GET TO KNOW: Wood frogs
If the early bird gets the worm, what does the early frog get? Perhaps a bug as well, but in the case of some tiny, spring frogs – the early frog gets to sing a love song.
FUN FACT – Wood frogs have the largest range of all North American frogs and are the only North American frog found north of Arctic Circle. There, in the coldest reaches of its range, the wood frog spends more of each year in its frozen state of hibernation than it does awake and hopping around.
It seems that a few of our smallest watershed residents, a trio of early spring frogs, have found an evolutionary advantage in waking up early from winter hibernation. In the very first days of spring, these tiny frogs crawl from under logs and leaf litter to find their mate. In so doing, they successfully breed a new generation weeks before neighboring predators (primarily snakes and larger frogs) wake from their own winter slumber.
The wood frog is the largest (2” – 3” in length) of this trio of spring frogs. Yet it is possibly the most difficult to spot. For, while early spring chorus frogs and “peepers” raise joint voices in resounding evening choirs, male wood frogs emit solitary, raspy, little sounds. The calls might be mistaken for ducks quacking and have been likened to the clucks of chickens or turkeys. Hear them for yourself. Additionally, wood frogs are likely to be out and about in the pond for only a few short days. Known for patterns of “explosive breeding,” they hurry through their mating ritual in a short, intensive burst of activity and then retreat to the relative safety and camouflage of the woodland.
When spotted, wood frogs are best recognized by the black “bandit mask” across their eyes and accompanying white stripe along their upper lip. Otherwise, these little frogs display a wide variety of color morphs across their back and may appear in shades of brown, green, or gray that vary with local populations.
HABITAT AND LIFECYCLE
The lifecycle of wood frogs (Rana sylvatica) is equally dependent on two separate environments: the spring vernal pond and moist woodlands.
One critically important aspect of a vernal – or temporary – spring pond is that it does not connect to any other waterways and does not contain fish.
Note: the wood frog is often labeled as Lithobates sylvaticus in older writings.
Female wood frogs lay their eggs in such sheltered, fish-free ponds in order to reduce predation of eggs and tadpoles. Interestingly, females often lay their eggs in communal masses of as many as 1,000 eggs, and it is believed that tadpoles recognize and swim with their own siblings for sixty plus days until they mature into frogs. However, the very fleeting nature of a vernal pond presents its own danger. For if there is too little spring rain, the pond, with its resident tadpoles, may dry up prematurely.
As both tadpoles and adults, wood frogs have permeable skin that requires moisture from the environment. Consequently, these creatures are adversely affected by poor water quality and absorb dissolved toxins within the water. Therefore, their presence in a watershed is celebrated as an indicator of good water quality.
Once tadpoles reach adult frog stage, they leave the pond and spend their days foraging on the forest floor for spiders and insects. These small frogs take shelter under logs and leaf litter and within the foliage of ground level plants. Camouflage is their best defense from snakes and the occasional passing skunk. However, they can emit a mildly toxic glandular secretion that might deter a small predator from eating them.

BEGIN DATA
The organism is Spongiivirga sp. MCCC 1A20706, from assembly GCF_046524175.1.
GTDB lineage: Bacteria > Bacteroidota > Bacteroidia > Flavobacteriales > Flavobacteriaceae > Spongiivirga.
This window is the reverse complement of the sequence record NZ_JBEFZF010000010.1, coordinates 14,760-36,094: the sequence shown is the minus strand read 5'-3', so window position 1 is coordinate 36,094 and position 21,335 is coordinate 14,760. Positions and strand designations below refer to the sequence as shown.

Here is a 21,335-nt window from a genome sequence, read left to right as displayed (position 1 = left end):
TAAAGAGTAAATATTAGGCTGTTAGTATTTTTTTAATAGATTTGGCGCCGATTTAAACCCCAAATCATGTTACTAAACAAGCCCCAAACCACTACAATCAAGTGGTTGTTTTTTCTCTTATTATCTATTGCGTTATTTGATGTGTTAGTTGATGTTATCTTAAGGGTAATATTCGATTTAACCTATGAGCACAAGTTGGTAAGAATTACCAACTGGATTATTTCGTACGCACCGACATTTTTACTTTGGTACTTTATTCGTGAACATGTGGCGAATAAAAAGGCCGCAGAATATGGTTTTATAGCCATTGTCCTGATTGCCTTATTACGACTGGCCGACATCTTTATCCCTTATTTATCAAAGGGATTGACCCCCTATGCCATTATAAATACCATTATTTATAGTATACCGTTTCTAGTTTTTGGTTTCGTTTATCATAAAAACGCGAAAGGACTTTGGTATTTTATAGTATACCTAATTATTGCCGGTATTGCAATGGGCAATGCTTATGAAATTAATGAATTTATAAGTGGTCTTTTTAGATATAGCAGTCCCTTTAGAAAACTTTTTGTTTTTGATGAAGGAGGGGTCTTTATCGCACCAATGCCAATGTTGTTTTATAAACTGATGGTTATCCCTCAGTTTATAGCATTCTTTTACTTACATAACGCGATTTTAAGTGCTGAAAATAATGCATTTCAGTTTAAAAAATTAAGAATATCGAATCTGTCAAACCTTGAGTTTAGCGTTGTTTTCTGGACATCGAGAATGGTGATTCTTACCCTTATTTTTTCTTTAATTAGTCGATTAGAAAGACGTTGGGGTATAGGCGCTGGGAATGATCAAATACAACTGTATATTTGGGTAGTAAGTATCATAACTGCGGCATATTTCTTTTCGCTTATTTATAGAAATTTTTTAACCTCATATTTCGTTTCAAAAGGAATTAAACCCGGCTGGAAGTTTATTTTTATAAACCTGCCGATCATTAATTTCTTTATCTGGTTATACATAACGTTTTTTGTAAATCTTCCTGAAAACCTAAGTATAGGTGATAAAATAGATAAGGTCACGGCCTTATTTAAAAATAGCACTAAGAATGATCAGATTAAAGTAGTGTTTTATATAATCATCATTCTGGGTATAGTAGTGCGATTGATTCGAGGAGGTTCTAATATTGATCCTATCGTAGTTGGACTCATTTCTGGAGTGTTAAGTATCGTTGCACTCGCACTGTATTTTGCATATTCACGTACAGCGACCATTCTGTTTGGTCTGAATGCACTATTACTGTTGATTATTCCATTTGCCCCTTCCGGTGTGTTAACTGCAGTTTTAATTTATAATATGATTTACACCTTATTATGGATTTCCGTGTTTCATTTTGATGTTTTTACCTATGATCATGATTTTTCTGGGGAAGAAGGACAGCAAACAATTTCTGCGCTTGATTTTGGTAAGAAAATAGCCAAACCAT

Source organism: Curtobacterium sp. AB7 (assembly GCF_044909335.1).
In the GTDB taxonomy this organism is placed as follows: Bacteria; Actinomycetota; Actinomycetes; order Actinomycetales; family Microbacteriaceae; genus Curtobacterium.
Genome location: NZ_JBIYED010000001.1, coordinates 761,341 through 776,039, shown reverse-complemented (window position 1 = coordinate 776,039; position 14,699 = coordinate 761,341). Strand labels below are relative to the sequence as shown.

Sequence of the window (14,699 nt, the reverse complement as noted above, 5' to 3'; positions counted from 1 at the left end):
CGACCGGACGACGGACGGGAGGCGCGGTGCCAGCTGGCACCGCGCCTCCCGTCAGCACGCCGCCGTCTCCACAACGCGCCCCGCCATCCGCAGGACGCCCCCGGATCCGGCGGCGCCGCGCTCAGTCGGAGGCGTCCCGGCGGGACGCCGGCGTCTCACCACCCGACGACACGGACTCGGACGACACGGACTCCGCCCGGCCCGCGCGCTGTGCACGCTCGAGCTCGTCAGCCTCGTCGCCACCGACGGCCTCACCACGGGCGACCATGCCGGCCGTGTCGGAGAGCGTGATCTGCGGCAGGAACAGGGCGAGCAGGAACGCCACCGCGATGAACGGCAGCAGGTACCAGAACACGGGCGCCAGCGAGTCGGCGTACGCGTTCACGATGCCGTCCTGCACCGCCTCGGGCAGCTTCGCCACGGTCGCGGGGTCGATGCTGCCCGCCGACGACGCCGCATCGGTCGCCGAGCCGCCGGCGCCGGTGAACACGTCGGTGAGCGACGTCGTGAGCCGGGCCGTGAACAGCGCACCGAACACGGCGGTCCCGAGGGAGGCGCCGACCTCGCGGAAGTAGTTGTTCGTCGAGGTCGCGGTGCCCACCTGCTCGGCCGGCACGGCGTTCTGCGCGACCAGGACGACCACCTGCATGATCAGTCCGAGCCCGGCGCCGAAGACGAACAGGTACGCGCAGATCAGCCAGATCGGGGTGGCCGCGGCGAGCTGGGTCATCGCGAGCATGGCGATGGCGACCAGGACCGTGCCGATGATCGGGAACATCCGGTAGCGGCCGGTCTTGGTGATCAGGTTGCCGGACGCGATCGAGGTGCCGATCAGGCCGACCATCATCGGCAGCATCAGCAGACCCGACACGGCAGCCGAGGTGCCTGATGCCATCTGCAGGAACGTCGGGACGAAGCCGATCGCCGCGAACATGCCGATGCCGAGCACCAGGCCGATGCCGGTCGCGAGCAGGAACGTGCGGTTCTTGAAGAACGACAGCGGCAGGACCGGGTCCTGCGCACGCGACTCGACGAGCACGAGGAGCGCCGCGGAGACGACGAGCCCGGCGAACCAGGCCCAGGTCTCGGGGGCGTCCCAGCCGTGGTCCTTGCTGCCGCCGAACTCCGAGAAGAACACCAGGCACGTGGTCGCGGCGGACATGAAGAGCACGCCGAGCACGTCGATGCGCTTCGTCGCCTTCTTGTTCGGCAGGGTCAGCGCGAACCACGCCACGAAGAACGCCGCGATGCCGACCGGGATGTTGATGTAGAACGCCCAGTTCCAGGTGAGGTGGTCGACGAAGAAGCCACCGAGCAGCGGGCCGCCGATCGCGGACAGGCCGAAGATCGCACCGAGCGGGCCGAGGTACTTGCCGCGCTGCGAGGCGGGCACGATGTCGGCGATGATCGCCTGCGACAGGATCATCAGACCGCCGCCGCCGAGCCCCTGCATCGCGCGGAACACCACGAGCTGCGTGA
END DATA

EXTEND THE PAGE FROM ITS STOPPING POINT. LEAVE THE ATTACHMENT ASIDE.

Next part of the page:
Wood frogs are one of several cold-blooded species that survives freezing winter temperatures by freezing themselves. They simply crawl into a shallow “hidey-hole” – called a hibernaculum – and enter a deep, and frozen state of hibernation. Their bodies generate high levels of urea and glucose compounds (that are stored in the liver) that serve as a type of “intra-cellular antifreeze.” This keeps individual cells alive while the fluids between cells freeze. Of course, once daytime temperatures begin to climb in spring, the tough, little wood frog thaws itself out and wakes up. And, since the average lifespan of a wood frog is around three years, a lucky little wood frog might experience this freeze and thaw cycle three times.
You can easily learn to identify wood frog and other frog and toad calls using the “Froggy voice” app that was developed by one of FOTR’s volunteers. Wood frogs are one of the first species to call in the spring but can easily missed because of their short breeding season. Become a frog and toad survey volunteer and monitor your area for calling frogs and toads. There are also things you can do around your property to improve habitat for frogs and toads.
It is an unfortunate fact that toxins, such as motor oils, road salt, soaps, fertilizers, and pesticides wash into our waterways with stormwater run-off. The EPA estimates that such run-off (labeled “non-point source” pollution) now accounts for as much as 80% of pollutants entering our waterways. Wetlands are critical habitat for amphibians like wood frogs and can absorb and filter pollutants before they move downstream and need to be preserved.
Green infrastructure programs, such as rain gardens, permeable paving and green roofs can help reduce and filter stormwater run-off and protect our watershed. However, the most important reductions in toxins can only come from reducing the overall consumption of such items – such as road salt.